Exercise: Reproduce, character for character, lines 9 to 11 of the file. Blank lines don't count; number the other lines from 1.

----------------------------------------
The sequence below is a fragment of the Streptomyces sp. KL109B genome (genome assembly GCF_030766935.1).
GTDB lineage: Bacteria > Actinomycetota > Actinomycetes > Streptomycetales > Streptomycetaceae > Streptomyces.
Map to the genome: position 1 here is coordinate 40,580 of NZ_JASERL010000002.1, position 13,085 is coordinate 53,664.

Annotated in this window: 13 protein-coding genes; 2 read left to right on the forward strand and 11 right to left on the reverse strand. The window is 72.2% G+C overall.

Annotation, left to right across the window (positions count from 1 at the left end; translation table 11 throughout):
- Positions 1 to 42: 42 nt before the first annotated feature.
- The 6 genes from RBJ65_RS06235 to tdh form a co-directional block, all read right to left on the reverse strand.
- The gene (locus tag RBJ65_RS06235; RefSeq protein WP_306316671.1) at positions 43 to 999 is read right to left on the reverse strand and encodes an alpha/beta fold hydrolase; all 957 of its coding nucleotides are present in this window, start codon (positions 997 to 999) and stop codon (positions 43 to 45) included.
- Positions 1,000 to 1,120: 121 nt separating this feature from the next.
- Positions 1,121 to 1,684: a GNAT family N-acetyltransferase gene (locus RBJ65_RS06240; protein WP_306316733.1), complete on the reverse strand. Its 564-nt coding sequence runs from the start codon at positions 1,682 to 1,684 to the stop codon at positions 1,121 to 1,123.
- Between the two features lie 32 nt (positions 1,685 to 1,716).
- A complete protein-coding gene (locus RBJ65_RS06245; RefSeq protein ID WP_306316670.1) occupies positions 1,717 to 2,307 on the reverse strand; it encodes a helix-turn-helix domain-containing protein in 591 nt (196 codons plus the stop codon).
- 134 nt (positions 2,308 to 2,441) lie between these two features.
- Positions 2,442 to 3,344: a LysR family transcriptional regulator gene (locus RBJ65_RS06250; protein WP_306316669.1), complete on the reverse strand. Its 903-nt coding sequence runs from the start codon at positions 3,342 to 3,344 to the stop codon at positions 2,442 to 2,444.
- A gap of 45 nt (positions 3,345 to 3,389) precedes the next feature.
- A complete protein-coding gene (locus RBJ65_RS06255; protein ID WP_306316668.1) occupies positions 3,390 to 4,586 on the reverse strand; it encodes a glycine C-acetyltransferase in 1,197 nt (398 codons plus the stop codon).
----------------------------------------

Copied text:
- Positions 1,000 to 1,120: 121 nt separating this feature from the next.
- Positions 1,121 to 1,684: a GNAT family N-acetyltransferase gene (locus RBJ65_RS06240; protein WP_306316733.1), complete on the reverse strand. Its 564-nt coding sequence runs from the start codon at positions 1,682 to 1,684 to the stop codon at positions 1,121 to 1,123.
- Between the two features lie 32 nt (positions 1,685 to 1,716).